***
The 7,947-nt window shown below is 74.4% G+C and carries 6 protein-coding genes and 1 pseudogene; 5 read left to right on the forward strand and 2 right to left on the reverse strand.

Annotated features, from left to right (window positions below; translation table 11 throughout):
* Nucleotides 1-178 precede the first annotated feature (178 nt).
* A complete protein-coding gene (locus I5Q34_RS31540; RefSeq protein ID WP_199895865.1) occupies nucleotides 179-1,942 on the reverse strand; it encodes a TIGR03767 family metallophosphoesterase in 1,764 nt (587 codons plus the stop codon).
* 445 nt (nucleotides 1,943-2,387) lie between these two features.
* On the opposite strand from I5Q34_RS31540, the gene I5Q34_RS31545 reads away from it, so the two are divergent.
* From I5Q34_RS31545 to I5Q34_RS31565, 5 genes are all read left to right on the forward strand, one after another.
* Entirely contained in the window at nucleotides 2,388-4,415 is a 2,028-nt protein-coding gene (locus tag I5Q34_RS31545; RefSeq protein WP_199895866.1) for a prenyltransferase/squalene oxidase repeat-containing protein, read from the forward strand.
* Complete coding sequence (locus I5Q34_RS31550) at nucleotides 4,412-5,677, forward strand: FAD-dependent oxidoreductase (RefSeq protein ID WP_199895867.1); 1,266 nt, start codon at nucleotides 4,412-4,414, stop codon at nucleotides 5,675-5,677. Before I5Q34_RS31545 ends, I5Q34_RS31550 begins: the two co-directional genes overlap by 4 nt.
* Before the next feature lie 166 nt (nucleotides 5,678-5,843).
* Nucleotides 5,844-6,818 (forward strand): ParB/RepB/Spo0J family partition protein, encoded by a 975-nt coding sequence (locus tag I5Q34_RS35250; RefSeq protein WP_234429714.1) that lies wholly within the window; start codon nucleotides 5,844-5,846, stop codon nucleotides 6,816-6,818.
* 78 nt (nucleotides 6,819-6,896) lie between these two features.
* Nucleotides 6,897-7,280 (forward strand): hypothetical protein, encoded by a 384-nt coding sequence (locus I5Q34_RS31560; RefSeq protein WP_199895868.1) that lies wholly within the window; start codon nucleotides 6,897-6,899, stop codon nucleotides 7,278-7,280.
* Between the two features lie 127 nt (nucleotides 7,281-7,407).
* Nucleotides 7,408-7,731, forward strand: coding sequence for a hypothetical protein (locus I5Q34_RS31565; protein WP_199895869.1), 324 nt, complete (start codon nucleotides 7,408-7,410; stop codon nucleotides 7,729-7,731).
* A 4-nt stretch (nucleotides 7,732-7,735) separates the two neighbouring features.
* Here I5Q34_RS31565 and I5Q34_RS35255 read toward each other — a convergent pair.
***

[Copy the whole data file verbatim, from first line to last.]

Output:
The 7,947-nt window shown below is 74.4% G+C and carries 6 protein-coding genes and 1 pseudogene; 5 read left to right on the forward strand and 2 right to left on the reverse strand.

Annotated features, from left to right (window positions below; translation table 11 throughout):
* Nucleotides 1-178 precede the first annotated feature (178 nt).
* A complete protein-coding gene (locus I5Q34_RS31540; RefSeq protein ID WP_199895865.1) occupies nucleotides 179-1,942 on the reverse strand; it encodes a TIGR03767 family metallophosphoesterase in 1,764 nt (587 codons plus the stop codon).
* 445 nt (nucleotides 1,943-2,387) lie between these two features.
* On the opposite strand from I5Q34_RS31540, the gene I5Q34_RS31545 reads away from it, so the two are divergent.
* From I5Q34_RS31545 to I5Q34_RS31565, 5 genes are all read left to right on the forward strand, one after another.
* Entirely contained in the window at nucleotides 2,388-4,415 is a 2,028-nt protein-coding gene (locus tag I5Q34_RS31545; RefSeq protein WP_199895866.1) for a prenyltransferase/squalene oxidase repeat-containing protein, read from the forward strand.
* Complete coding sequence (locus I5Q34_RS31550) at nucleotides 4,412-5,677, forward strand: FAD-dependent oxidoreductase (RefSeq protein ID WP_199895867.1); 1,266 nt, start codon at nucleotides 4,412-4,414, stop codon at nucleotides 5,675-5,677. Before I5Q34_RS31545 ends, I5Q34_RS31550 begins: the two co-directional genes overlap by 4 nt.
* Before the next feature lie 166 nt (nucleotides 5,678-5,843).
* Nucleotides 5,844-6,818 (forward strand): ParB/RepB/Spo0J family partition protein, encoded by a 975-nt coding sequence (locus tag I5Q34_RS35250; RefSeq protein WP_234429714.1) that lies wholly within the window; start codon nucleotides 5,844-5,846, stop codon nucleotides 6,816-6,818.
* 78 nt (nucleotides 6,819-6,896) lie between these two features.
* Nucleotides 6,897-7,280 (forward strand): hypothetical protein, encoded by a 384-nt coding sequence (locus I5Q34_RS31560; RefSeq protein WP_199895868.1) that lies wholly within the window; start codon nucleotides 6,897-6,899, stop codon nucleotides 7,278-7,280.
* Between the two features lie 127 nt (nucleotides 7,281-7,407).
* Nucleotides 7,408-7,731, forward strand: coding sequence for a hypothetical protein (locus I5Q34_RS31565; protein WP_199895869.1), 324 nt, complete (start codon nucleotides 7,408-7,410; stop codon nucleotides 7,729-7,731).
* A 4-nt stretch (nucleotides 7,732-7,735) separates the two neighbouring features.
* Here I5Q34_RS31565 and I5Q34_RS35255 read toward each other — a convergent pair.